Today, we announced the launch of DataScience Trends, an interactive tool that makes it easy for anyone to explore and visualize data spanning 2.8 million open source repositories that GitHub and Google made publicly available last year.

The GitHub archive is a rich, three-terabyte dataset that includes more than 20 events, from pull requests to file commits. Hidden in that data is important information about the open source tools that are changing the way data scientists work, which DataScience Trends lets users mine without writing code. You can read more about why we built the tool in our press release.

Why are trends in open source software important?

Open source software is essential to what we do here at DataScience. That’s because the teams we serve prefer working with the tools they love; in fact, 62% of them would rather code in open source languages Python or R than in proprietary solution SAS.

For that reason, the DataScience Cloud makes it possible for data science teams to work together using open source tools like Apache Spark, Jupyter notebooks, RStudio, and more. And thanks to DataScience Trends, we know which tools are the most important to our end users based on active development, popularity, and other metrics. That information helps us provide the integrations in our platform that data scientists want, and can help you create an effective open source technology stack of your own.

Want to know what tools you should consider for machine learning tasks and data visualization? Download our new white paper, “DataScience Trends Report: Open Source Tools for Enterprise Data Science.”

How does DataScience Trends work?

DataScience Trends is a user-friendly tool that makes it easy to select both the data you want to compare and the way you want to compare it. Users can choose time-series data from up to five different repos (such as TensorFlow) or aggregations of repos that contain a particular keyword (e.g., “Apache”). You can compare these series in two different views: absolute and normalized. The absolute view does not apply any transformation to the raw data, while the normalized option divides each time point by the mean value within each trend, making it easier to identify correlations and whether certain trends are unique or group-wide events.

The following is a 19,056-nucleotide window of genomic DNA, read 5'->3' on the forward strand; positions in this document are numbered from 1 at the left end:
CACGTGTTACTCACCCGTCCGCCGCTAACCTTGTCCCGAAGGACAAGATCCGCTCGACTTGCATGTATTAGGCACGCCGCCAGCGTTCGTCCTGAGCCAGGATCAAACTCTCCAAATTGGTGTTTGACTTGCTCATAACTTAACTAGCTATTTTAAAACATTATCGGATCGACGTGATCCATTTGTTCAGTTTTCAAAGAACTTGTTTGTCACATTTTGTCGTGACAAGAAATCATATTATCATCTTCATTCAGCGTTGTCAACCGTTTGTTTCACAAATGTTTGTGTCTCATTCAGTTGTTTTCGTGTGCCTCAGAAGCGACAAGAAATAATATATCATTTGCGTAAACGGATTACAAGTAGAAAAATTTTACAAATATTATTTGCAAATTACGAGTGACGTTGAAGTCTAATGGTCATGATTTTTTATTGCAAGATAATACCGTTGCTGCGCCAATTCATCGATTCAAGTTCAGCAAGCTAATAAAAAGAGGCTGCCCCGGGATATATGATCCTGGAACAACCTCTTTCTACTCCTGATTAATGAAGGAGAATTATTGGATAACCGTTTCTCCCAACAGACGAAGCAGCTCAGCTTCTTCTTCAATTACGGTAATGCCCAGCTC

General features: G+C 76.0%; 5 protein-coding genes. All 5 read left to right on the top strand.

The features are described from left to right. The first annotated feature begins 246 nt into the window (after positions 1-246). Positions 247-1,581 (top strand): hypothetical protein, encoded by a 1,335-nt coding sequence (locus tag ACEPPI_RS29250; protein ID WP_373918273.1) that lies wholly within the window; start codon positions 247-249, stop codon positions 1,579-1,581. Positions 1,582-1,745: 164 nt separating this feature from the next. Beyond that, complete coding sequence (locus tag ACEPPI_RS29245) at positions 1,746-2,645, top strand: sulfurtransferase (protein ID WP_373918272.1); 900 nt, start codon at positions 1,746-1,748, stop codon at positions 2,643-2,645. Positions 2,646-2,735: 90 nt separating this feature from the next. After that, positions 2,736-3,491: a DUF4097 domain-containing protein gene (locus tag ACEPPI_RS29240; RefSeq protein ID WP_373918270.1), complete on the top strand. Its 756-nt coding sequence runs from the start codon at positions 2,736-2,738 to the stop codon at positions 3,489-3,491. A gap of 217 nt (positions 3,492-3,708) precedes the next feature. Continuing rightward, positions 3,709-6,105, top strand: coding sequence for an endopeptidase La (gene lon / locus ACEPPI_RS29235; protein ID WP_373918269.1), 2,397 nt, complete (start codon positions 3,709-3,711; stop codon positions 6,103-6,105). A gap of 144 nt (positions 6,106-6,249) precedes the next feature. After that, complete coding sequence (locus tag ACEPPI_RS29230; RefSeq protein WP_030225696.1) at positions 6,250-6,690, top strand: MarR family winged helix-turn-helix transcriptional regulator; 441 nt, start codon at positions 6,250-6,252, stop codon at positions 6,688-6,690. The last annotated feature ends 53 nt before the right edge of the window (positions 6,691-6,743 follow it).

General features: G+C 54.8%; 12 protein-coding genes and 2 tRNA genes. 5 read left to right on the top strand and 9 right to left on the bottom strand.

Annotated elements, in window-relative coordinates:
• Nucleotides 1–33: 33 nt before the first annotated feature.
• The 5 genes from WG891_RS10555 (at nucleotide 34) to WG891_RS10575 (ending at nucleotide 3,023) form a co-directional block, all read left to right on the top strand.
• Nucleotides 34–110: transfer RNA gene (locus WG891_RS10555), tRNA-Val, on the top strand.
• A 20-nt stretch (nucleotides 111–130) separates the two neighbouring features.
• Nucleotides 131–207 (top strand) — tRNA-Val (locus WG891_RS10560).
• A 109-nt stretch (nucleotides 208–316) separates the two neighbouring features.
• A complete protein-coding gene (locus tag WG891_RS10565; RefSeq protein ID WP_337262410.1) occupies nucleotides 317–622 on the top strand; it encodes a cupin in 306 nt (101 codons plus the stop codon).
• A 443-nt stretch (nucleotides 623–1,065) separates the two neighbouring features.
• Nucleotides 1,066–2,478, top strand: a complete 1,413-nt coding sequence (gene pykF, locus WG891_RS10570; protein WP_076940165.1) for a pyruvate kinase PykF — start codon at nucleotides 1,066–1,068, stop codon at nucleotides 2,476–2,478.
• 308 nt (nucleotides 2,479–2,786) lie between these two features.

DataScience Trends also allows you to remove noise from your plots. Change the moving average to plot each point as an average of all values over a certain time period. Doing so will “smooth” the data; for example, use a moving average of seven to view weekly trends instead of daily ones. You can adjust the moving average up from one day up to six weeks.

At present, DataScience Trends allows you to observe three key metrics associated with GitHub repositories:

  • Stars: Stars represent the new daily number of people interested in receiving updates on a particular repo. Use stars to compare public interest — but not necessarily the usage — across repos or series.
  • Commits: Commits reflect how many new changes were made to a particular repo. Use commits to compare the pace of development across a set of repos.  
  • Pull Requests: Pull requests let contributors tell others about changes they've pushed to a repo on GitHub. Use pull requests as a proxy for the size of the community of contributors to selected repos.

And that’s all there is to it! Once you’ve created a plot of machine learning libraries, data visualization packages, or any of the thousands of other repository types available on GitHub, you can share it instantly on Twitter, Facebook, or Linkedin.

Try DataScience Trends for yourself

It’s free to explore more than 10,000 of GitHub’s most popular repositories right in your browser. Sign up for access to start uncovering insights in open source development.

DataScience Staff
DataScience Staff